You can listen to Squaring the Strange on iTunes and find us on Facebook, Twitter (at @SquaringStrange), and elsewhere on social media. The program is 100% volunteer; if you’d like to help support Squaring the Strange, please consider contributing to our Patreon account or leave us a review!

 

You can find more on me and my work with a search for “Benjamin Radford” (not “Ben Radford”) on Vimeo.

Apr 182017
 

“This photo of Martha Stewart and Snoop Dogg has one convicted felon; if you immediately assumed it was Stewart, you should think again!”

mindful of stereotypes!

This meme is a wonderful lesson in prejudice and stereotypes–or at least it would be if they weren’t both convicted felons… Stay skeptical, my friends!

 

You can find more on me and my work with a search for “Benjamin Radford” (not “Ben Radford”) on Vimeo.

Apr 152017
 

I was recently a guest on the NPR affiliate WAMU in D.C., “The Kojo Nnamdi Show”, talking about the role of skepticism and media literacy in recent rumors of child abductions. You can hear the interview HERE. 

 

You can find more on me and my work with a search for “Benjamin Radford” (not “Ben Radford”) on Vimeo.

Apr 122017
 

An inspirational cancer survivor widely honored (and featured in Beyoncé’s “Lemonade” video) turns out to have made up or changed important parts of her past. Now many of her supporters are feeling betrayed, accusing her of theft, faking illness, and worse. It’s a fascinating lesson in how easily people can be manipulated by tapping into popular narratives, and why critical thinking is important…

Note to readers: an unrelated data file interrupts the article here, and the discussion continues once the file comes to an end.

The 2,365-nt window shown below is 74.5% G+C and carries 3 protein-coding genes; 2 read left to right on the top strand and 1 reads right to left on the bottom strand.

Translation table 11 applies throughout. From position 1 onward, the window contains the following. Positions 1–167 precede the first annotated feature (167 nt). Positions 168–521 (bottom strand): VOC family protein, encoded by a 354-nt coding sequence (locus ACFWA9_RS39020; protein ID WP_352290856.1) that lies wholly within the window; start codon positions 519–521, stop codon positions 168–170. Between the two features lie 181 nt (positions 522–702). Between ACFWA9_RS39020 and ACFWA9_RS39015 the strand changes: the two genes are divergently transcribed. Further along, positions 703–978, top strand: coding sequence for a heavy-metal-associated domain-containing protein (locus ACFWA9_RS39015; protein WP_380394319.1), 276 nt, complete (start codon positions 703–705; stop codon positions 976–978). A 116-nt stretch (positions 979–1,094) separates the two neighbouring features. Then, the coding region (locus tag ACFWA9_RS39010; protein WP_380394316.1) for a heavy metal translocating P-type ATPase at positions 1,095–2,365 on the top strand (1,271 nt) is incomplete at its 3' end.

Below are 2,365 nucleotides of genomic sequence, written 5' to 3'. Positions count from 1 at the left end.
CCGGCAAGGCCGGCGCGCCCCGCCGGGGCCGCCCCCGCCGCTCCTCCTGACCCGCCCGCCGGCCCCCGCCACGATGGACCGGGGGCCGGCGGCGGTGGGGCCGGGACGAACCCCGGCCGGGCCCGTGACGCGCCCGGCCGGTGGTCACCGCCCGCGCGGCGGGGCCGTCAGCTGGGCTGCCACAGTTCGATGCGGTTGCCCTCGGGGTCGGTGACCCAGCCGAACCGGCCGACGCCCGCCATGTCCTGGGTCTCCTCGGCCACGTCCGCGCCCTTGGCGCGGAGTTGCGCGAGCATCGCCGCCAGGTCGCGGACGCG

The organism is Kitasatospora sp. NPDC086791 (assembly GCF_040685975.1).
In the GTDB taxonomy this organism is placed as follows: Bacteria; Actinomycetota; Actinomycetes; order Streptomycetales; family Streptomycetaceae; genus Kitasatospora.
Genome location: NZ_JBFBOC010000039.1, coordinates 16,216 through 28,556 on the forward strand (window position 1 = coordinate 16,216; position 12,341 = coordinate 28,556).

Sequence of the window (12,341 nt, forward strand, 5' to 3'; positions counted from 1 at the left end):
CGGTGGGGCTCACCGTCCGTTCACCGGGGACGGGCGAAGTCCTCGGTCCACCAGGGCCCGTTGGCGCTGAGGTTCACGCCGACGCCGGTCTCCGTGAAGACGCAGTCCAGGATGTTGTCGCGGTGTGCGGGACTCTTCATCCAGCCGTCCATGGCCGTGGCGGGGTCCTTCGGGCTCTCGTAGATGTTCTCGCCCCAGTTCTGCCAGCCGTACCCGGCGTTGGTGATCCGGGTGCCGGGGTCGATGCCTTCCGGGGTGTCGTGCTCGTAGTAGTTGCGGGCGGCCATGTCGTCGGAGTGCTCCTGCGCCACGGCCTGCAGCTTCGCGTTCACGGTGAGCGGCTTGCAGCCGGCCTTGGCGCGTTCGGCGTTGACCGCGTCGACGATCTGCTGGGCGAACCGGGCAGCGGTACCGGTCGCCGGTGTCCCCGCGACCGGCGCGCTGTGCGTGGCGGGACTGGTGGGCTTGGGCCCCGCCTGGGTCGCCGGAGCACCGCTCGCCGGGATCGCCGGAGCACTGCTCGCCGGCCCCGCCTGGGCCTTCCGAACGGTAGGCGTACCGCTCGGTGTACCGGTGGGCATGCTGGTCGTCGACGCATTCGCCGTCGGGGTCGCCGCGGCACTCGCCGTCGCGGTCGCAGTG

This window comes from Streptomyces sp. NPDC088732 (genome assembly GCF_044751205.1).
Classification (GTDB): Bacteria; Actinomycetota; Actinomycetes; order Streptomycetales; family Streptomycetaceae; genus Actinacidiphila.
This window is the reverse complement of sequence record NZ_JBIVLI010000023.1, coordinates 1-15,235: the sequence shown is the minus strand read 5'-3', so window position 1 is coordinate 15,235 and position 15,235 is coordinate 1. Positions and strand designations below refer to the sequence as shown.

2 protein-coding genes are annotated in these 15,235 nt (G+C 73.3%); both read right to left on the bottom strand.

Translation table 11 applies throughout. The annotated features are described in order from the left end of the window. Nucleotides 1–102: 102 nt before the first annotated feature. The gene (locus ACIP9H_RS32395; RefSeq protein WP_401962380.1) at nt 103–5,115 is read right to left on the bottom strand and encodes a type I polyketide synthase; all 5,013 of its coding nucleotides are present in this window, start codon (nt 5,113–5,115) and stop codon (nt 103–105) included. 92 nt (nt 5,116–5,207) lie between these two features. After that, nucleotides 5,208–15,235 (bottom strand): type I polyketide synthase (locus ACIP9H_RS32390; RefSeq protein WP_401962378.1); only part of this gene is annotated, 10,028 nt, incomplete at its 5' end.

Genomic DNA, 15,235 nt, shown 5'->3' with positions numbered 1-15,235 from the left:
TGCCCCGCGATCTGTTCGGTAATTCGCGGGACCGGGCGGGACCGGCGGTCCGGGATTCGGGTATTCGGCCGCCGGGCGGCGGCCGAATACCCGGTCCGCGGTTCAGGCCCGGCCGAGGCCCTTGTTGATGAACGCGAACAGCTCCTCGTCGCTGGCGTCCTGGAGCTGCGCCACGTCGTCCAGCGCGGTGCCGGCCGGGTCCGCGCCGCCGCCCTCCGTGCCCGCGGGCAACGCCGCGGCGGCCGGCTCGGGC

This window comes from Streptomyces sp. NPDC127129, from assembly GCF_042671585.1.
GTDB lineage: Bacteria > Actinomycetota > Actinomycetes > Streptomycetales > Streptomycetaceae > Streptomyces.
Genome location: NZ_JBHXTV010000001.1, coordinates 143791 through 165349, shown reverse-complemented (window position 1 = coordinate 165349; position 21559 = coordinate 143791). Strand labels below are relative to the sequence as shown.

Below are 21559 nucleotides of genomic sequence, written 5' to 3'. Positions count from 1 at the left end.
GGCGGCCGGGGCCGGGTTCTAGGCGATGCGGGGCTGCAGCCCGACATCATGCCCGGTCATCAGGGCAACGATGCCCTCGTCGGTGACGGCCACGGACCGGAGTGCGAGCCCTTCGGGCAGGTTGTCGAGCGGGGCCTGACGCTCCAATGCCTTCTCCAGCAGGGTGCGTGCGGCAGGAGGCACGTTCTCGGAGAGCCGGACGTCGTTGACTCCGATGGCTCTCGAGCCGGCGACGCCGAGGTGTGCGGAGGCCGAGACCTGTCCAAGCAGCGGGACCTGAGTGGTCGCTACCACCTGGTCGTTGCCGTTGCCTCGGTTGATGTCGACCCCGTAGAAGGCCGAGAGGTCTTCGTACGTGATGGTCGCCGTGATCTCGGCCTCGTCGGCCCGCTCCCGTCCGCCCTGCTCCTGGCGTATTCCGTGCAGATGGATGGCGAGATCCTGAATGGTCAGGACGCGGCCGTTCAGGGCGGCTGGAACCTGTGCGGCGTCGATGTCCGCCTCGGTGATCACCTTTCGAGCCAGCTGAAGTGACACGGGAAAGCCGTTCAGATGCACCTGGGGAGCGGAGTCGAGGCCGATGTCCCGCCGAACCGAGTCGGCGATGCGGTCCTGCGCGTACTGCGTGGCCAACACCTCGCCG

You can read the remarkable, in-depth CNN article HERE. 

 

You can find more on me and my work with a search for “Benjamin Radford” (not “Ben Radford”) on Vimeo.

Apr 082017
 

I was recently interviewed by Vice media about my investigation into the 1997 Pokemon Seizure case.

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I think the girl who got me a latte at my favorite coffee shop wasn’t even born when I solved that mystery…

You can find more on me and my work with a search for “Benjamin Radford” (not “Ben Radford”) on Vimeo.

Apr 052017
 

A Memphis mother calls police saying that her baby son was kidnapped by a Black man who stole her car. An Amber Alert was issued; police dogs, helicopters, and searchers scoured the area for hours–and find that her baby was never missing.

Skeptics and skeptical researchers routinely encounter and investigate a wide variety false reports: False reports of Bigfoot, UFOs, miracle healings, alien abductions, psychics, illnesses, and so on. I’ve personally investigated many such reports, including of phantom clowns (see my book Bad Clowns for more), racist conspiracy theories and legends (such as the Blood Libel anti-Jewish myth and anti-Muslim stories), and more. The xenophobic archetype of the evil outsider is ancient and takes on new forms. Understanding the psychology and motivations behind false reports can be enormously helpful. Some of them are hoaxes, but many are the result of sincere mistakes, misperceptions, and other cognitive errors.